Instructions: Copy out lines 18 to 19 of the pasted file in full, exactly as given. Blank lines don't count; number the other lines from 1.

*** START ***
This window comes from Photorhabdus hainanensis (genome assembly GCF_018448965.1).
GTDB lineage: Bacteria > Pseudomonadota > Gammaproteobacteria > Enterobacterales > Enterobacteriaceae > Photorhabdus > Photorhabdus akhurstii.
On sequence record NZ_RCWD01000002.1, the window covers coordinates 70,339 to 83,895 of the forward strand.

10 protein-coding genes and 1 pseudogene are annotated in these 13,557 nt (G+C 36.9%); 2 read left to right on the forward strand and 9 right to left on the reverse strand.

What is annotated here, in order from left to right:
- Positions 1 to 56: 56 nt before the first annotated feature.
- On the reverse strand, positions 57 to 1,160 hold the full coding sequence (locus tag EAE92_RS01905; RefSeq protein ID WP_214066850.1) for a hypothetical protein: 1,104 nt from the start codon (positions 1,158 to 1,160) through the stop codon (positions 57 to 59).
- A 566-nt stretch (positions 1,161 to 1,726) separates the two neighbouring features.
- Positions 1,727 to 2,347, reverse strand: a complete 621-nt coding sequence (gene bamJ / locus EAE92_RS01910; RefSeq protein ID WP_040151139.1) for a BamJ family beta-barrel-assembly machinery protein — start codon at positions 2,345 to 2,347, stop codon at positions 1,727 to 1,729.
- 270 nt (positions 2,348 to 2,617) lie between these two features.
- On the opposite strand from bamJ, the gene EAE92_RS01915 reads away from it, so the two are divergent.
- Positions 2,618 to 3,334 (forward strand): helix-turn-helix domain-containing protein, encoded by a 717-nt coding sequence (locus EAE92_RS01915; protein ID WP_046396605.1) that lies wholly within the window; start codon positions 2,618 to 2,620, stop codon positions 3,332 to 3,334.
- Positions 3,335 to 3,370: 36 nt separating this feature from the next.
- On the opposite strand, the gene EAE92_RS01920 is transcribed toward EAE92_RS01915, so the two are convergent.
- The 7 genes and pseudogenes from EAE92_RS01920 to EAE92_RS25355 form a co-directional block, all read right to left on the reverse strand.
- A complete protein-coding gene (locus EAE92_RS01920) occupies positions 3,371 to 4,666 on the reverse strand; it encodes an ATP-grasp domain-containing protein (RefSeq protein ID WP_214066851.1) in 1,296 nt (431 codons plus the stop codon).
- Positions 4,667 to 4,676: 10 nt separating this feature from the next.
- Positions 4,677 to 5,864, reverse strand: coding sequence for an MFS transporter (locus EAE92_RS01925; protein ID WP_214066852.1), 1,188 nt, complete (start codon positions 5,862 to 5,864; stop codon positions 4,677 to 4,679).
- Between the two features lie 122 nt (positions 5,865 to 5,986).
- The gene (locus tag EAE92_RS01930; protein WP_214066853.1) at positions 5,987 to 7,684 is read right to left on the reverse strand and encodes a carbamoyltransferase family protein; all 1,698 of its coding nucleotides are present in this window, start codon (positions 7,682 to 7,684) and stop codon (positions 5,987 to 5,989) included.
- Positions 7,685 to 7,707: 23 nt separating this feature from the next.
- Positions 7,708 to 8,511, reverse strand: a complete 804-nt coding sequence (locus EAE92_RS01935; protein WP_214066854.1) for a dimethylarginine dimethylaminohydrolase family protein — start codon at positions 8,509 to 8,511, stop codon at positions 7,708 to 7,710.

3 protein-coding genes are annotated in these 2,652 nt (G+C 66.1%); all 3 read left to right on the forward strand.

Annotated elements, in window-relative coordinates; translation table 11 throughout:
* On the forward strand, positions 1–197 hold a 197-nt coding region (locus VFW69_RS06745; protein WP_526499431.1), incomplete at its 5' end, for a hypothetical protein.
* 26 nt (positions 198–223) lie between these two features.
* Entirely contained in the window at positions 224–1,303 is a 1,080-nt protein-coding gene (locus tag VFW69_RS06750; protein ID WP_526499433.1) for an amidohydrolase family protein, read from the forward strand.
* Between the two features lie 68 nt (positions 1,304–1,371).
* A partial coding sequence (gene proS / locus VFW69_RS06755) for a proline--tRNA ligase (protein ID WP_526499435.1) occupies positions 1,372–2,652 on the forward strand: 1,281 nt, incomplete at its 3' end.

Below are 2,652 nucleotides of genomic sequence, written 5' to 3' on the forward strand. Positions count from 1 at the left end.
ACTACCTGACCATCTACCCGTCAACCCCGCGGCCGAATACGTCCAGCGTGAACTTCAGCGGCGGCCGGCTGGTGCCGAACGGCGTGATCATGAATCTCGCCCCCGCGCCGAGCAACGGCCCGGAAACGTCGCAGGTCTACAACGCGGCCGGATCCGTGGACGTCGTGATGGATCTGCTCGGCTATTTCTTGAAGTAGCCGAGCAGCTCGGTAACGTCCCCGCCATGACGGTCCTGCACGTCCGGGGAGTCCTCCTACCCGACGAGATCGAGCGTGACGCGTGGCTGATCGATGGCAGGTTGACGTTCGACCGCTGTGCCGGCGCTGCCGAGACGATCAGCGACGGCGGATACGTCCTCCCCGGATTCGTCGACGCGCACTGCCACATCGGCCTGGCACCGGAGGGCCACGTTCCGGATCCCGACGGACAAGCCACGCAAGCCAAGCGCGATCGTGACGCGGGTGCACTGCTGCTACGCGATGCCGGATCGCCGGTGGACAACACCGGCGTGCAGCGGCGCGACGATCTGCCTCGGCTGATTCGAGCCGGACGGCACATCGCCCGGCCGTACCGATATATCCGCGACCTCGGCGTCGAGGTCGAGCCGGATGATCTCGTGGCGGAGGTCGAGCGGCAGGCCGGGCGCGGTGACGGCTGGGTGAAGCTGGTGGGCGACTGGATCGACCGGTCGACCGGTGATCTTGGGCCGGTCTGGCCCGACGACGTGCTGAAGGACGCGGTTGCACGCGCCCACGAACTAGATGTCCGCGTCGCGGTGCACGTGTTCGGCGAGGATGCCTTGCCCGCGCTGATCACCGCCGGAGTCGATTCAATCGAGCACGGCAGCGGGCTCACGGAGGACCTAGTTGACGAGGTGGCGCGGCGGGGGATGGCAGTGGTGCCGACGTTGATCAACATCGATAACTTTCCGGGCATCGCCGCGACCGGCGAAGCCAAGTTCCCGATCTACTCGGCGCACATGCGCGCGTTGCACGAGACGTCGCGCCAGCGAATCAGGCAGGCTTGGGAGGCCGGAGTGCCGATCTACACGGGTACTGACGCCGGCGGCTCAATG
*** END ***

- Positions 4,677 to 5,864, reverse strand: coding sequence for an MFS transporter (locus EAE92_RS01925; protein ID WP_214066852.1), 1,188 nt, complete (start codon positions 5,862 to 5,864; stop codon positions 4,677 to 4,679).
- Between the two features lie 122 nt (positions 5,865 to 5,986).